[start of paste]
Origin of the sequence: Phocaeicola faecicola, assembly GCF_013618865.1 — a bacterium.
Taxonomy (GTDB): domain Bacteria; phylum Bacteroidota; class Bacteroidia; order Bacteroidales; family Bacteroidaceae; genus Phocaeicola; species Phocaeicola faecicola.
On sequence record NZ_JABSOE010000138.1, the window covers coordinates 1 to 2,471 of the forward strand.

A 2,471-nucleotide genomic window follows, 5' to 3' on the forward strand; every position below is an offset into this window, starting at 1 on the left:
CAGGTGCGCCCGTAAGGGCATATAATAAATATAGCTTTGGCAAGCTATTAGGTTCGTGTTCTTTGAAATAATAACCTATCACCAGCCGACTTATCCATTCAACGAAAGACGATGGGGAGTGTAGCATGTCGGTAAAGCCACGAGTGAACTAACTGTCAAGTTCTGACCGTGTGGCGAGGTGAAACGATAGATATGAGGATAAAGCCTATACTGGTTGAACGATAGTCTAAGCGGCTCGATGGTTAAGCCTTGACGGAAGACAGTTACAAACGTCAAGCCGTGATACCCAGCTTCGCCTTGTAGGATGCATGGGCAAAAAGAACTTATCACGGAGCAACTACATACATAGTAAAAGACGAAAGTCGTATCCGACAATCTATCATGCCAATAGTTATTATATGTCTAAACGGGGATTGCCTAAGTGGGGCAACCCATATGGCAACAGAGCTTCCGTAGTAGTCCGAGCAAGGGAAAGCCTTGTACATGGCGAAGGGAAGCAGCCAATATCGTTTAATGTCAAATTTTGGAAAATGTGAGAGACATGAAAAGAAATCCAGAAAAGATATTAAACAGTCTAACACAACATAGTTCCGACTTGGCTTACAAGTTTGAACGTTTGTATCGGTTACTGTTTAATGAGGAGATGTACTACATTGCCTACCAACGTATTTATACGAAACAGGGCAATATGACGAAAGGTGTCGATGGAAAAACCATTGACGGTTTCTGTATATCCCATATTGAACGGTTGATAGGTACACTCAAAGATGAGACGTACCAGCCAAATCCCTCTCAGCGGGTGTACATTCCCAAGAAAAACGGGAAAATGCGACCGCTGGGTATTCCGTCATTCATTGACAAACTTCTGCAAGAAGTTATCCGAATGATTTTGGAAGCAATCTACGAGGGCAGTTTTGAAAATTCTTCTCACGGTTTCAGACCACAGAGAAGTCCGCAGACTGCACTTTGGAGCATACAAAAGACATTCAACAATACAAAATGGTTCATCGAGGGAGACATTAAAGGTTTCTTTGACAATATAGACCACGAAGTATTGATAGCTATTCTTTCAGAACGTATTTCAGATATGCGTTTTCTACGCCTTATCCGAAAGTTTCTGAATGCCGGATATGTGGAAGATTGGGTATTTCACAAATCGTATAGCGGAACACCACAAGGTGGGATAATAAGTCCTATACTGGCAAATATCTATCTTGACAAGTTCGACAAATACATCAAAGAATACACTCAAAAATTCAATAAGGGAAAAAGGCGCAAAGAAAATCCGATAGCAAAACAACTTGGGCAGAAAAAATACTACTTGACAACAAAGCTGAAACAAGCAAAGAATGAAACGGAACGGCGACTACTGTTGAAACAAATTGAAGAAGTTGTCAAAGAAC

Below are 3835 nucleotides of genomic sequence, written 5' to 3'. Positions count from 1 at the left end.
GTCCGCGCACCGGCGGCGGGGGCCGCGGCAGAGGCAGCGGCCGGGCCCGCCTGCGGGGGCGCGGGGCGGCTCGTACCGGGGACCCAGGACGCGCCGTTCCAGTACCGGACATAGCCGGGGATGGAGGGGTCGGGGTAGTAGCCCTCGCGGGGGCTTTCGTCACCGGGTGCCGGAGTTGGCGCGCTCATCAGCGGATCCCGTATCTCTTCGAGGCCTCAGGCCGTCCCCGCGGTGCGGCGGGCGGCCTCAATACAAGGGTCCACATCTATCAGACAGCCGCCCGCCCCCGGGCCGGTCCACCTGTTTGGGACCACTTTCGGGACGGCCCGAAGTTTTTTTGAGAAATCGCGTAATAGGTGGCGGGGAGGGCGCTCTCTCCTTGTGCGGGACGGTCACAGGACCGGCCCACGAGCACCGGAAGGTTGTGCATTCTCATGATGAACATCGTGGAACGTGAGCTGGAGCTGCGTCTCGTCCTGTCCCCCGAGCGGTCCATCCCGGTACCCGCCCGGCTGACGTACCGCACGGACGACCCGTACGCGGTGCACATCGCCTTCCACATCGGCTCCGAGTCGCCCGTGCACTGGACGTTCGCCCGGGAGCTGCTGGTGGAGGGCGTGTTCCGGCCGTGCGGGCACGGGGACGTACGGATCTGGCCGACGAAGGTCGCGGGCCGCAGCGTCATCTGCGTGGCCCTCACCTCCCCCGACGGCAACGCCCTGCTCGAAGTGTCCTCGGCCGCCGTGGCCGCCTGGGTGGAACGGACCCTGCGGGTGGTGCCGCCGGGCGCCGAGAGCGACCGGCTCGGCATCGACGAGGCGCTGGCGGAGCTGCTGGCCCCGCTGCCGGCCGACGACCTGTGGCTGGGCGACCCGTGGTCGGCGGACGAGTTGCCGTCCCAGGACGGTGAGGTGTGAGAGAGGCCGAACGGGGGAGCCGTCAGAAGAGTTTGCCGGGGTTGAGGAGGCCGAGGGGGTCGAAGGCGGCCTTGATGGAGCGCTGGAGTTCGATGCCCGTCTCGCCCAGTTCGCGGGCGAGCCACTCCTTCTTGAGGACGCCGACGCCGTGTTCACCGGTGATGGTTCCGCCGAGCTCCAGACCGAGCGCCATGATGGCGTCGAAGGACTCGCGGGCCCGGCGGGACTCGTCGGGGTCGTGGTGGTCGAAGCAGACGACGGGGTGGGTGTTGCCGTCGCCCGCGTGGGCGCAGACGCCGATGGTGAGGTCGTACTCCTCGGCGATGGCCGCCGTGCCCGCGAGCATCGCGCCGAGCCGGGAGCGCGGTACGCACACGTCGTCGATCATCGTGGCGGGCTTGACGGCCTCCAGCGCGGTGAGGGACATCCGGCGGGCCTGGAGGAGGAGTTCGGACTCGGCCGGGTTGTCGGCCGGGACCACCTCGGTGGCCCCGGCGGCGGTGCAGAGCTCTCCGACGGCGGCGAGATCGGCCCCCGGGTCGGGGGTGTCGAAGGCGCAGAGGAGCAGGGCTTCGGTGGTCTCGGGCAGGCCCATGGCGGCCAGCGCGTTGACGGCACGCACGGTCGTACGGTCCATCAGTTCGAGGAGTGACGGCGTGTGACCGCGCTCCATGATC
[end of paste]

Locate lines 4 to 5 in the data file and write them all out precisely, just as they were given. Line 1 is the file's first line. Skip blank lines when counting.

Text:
A 2,471-nucleotide genomic window follows, 5' to 3' on the forward strand; every position below is an offset into this window, starting at 1 on the left:
CAGGTGCGCCCGTAAGGGCATATAATAAATATAGCTTTGGCAAGCTATTAGGTTCGTGTTCTTTGAAATAATAACCTATCACCAGCCGACTTATCCATTCAACGAAAGACGATGGGGAGTGTAGCATGTCGGTAAAGCCACGAGTGAACTAACTGTCAAGTTCTGACCGTGTGGCGAGGTGAAACGATAGATATGAGGATAAAGCCTATACTGGTTGAACGATAGTCTAAGCGGCTCGATGGTTAAGCCTTGACGGAAGACAGTTACAAACGTCAAGCCGTGATACCCAGCTTCGCCTTGTAGGATGCATGGGCAAAAAGAACTTATCACGGAGCAACTACATACATAGTAAAAGACGAAAGTCGTATCCGACAATCTATCATGCCAATAGTTATTATATGTCTAAACGGGGATTGCCTAAGTGGGGCAACCCATATGGCAACAGAGCTTCCGTAGTAGTCCGAGCAAGGGAAAGCCTTGTACATGGCGAAGGGAAGCAGCCAATATCGTTTAATGTCAAATTTTGGAAAATGTGAGAGACATGAAAAGAAATCCAGAAAAGATATTAAACAGTCTAACACAACATAGTTCCGACTTGGCTTACAAGTTTGAACGTTTGTATCGGTTACTGTTTAATGAGGAGATGTACTACATTGCCTACCAACGTATTTATACGAAACAGGGCAATATGACGAAAGGTGTCGATGGAAAAACCATTGACGGTTTCTGTATATCCCATATTGAACGGTTGATAGGTACACTCAAAGATGAGACGTACCAGCCAAATCCCTCTCAGCGGGTGTACATTCCCAAGAAAAACGGGAAAATGCGACCGCTGGGTATTCCGTCATTCATTGACAAACTTCTGCAAGAAGTTATCCGAATGATTTTGGAAGCAATCTACGAGGGCAGTTTTGAAAATTCTTCTCACGGTTTCAGACCACAGAGAAGTCCGCAGACTGCACTTTGGAGCATACAAAAGACATTCAACAATACAAAATGGTTCATCGAGGGAGACATTAAAGGTTTCTTTGACAATATAGACCACGAAGTATTGATAGCTATTCTTTCAGAACGTATTTCAGATATGCGTTTTCTACGCCTTATCCGAAAGTTTCTGAATGCCGGATATGTGGAAGATTGGGTATTTCACAAATCGTATAGCGGAACACCACAAGGTGGGATAATAAGTCCTATACTGGCAAATATCTATCTTGACAAGTTCGACAAATACATCAAAGAATACACTCAAAAATTCAATAAGGGAAAAAGGCGCAAAGAAAATCCGATAGCAAAACAACTTGGGCAGAAAAAATACTACTTGACAACAAAGCTGAAACAAGCAAAGAATGAAACGGAACGGCGACTACTGTTGAAACAAATTGAAGAAGTTGTCAAAGAAC